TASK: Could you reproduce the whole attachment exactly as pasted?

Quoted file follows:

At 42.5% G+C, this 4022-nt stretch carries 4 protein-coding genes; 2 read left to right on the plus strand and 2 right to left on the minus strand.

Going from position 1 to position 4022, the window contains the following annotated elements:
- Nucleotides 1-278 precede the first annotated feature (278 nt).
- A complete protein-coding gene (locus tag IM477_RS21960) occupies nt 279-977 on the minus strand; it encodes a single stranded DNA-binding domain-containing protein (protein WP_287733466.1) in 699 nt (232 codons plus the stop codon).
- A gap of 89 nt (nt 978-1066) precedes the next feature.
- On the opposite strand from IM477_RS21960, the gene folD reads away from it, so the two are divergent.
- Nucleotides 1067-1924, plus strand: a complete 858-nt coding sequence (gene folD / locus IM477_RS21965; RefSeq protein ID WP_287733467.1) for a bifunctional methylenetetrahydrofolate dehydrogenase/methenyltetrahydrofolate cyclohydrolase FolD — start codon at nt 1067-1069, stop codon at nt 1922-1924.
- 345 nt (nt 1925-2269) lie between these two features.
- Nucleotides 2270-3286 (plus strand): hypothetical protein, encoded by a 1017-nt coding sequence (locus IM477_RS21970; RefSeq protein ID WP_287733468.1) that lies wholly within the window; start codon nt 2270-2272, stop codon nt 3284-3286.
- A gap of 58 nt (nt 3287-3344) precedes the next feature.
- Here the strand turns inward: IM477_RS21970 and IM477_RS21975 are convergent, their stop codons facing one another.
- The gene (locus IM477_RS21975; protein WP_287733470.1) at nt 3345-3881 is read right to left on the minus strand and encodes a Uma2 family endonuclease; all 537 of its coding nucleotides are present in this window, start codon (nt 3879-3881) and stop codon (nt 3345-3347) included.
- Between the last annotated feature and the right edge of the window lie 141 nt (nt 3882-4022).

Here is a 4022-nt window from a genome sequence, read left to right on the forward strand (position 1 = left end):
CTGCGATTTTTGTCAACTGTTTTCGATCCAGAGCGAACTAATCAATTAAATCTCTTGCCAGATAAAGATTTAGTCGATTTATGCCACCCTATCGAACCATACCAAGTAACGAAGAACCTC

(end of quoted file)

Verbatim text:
At 42.5% G+C, this 4022-nt stretch carries 4 protein-coding genes; 2 read left to right on the plus strand and 2 right to left on the minus strand.

Going from position 1 to position 4022, the window contains the following annotated elements:
- Nucleotides 1-278 precede the first annotated feature (278 nt).
- A complete protein-coding gene (locus tag IM477_RS21960) occupies nt 279-977 on the minus strand; it encodes a single stranded DNA-binding domain-containing protein (protein WP_287733466.1) in 699 nt (232 codons plus the stop codon).
- A gap of 89 nt (nt 978-1066) precedes the next feature.
- On the opposite strand from IM477_RS21960, the gene folD reads away from it, so the two are divergent.
- Nucleotides 1067-1924, plus strand: a complete 858-nt coding sequence (gene folD / locus IM477_RS21965; RefSeq protein ID WP_287733467.1) for a bifunctional methylenetetrahydrofolate dehydrogenase/methenyltetrahydrofolate cyclohydrolase FolD — start codon at nt 1067-1069, stop codon at nt 1922-1924.
- 345 nt (nt 1925-2269) lie between these two features.
- Nucleotides 2270-3286 (plus strand): hypothetical protein, encoded by a 1017-nt coding sequence (locus IM477_RS21970; RefSeq protein ID WP_287733468.1) that lies wholly within the window; start codon nt 2270-2272, stop codon nt 3284-3286.
- A gap of 58 nt (nt 3287-3344) precedes the next feature.
- Here the strand turns inward: IM477_RS21970 and IM477_RS21975 are convergent, their stop codons facing one another.
- The gene (locus IM477_RS21975; protein WP_287733470.1) at nt 3345-3881 is read right to left on the minus strand and encodes a Uma2 family endonuclease; all 537 of its coding nucleotides are present in this window, start codon (nt 3879-3881) and stop codon (nt 3345-3347) included.
- Between the last annotated feature and the right edge of the window lie 141 nt (nt 3882-4022).

Here is a 4022-nt window from a genome sequence, read left to right on the forward strand (position 1 = left end):
CTGCGATTTTTGTCAACTGTTTTCGATCCAGAGCGAACTAATCAATTAAATCTCTTGCCAGATAAAGATTTAGTCGATTTATGCCACCCTATCGAACCATACCAAGTAACGAAGAACCTC